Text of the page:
Michael Fallon's recent claim that Britain under Theresa May's leadership would be willing to launch a preemptive nuclear strike confirms what many suspected - namely that the British people are being ruled by a clutch of certifiable fanatics who will get us all destroyed unless they can be reined in, and soon. The Defence Secretary's stupendously stupid statement came in the same week that the BBC's Andrew Marr asked Labour's Jeremy Corbyn in an interview if there were any circumstances in which he would launch nuclear weapons?
Both taken together suggest that the moral sickness that has long pervaded the country's privately educated elite, when it comes to unleashing wars against poor countries abroad and attacking poor people at home, has progressed into the realms of actual insanity. Have we seriously now entered an age when nuclear weapons are considered anything other than an abomination that no civilized country or non-sociopathic human being would ever contemplate using for more than a second?
If the likes of Michael Fallon and Andrew Marr are to be believed, yes we have.
The willingness to trigger armageddon is, in the run-up to the general election on 8 June, being used as evidence of the Tories' fitness to rule. In this regard, Mr Fallon wants us to believe that the British public are convinced that North Korea and Russia to be more of a threat to its security than than the Tories are. It really does bespeak ineffable arrogance, recklessness, and irrationality to wave the prospect of launching nuclear weapons as part of an electoral strategy. Within this strategy, the inference that Jeremy Corbyn is weak because he refuses to countenance a first-strike policy vis-a-vis Britain's Trident nuclear arsenal, is more confirmation of the upside down world that these people inhabit. It would be well worthwhile if Michael Fallon would spare a few minutes to watch the legendary monologue Charlie Chaplin delivered in his classic 1940 movie, The Great Dictator.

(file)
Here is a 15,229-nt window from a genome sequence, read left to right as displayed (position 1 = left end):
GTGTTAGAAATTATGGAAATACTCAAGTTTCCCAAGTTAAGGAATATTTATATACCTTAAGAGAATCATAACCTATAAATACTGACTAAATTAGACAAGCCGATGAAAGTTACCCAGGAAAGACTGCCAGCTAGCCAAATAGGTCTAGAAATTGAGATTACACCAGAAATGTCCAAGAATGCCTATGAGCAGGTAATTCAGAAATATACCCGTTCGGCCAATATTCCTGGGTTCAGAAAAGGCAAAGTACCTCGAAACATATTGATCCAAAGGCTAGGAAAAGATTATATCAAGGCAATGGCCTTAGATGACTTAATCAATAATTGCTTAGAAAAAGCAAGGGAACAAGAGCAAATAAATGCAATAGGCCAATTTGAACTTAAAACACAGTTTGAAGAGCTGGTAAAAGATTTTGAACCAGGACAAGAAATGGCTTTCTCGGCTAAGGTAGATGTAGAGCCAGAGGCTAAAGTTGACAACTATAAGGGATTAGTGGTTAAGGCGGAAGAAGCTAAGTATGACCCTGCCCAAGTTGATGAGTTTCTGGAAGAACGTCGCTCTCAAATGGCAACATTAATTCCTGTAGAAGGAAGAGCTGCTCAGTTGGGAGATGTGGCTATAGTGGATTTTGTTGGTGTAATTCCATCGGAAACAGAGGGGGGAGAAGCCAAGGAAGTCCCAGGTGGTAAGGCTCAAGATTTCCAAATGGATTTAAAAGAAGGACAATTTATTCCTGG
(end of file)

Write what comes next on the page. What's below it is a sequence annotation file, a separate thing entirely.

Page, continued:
This passage is particularly relevant:
Greed has poisoned men's souls, has barricaded the world with hate, has goose-stepped us into misery and bloodshed. We have developed speed, but we have shut ourselves in. Machinery that gives abundance has left us in want. Our knowledge has made us cynical. Our cleverness, hard and unkind. We think too much and feel too little. More than machinery we need humanity. More than cleverness we need kindness and gentleness. Without these qualities, life will be violent and all will be lost....
Predictably, the Defence Secretary's fatuous boast of being willing to launch a preemptive nuclear strike did not go down well in Russia. Franz Klintsevich, a retired colonel and current deputy head of the Russian Duma, wrote in response that if Britain launched a preemptive nuclear strike against Russia "it will literally be erased from the face of the earth."
No one in their right mind could argue that Britain's complete annihilation in the event of a nuclear exchange with Russia would not be guaranteed. Russia currently has 7000 nuclear warheads, while Britain has 215. Russia also has some of the most advanced delivery systems of any currently in operation, while Britain can't even get its missiles to fire in the right direction, given what we know of the failed Trident submarine missile test that took place off the coast of the United States last year.
By now we are all aware of the malign role that Madrassas (religious schools) have played in places such as Pakistan, Afghanistan, and across the Middle East in radicalising young people with the inculcation of extremist ideology and fanaticism. In Britain we have our very own version of Madrassas. We call them public schools - institutions such as Harrow, Eton and Fettes where maniacs such as Michael Fallon, Boris Johnson, David Cameron, and Tony Blair are hatched, inculcated with a fanatical belief in British exceptionalism and imperialism.
With this in mind, surely a political priority for any future government must be to close these institutions down and reduce them to rubble. Indeed, nothing less than the survival of future generations depends on it.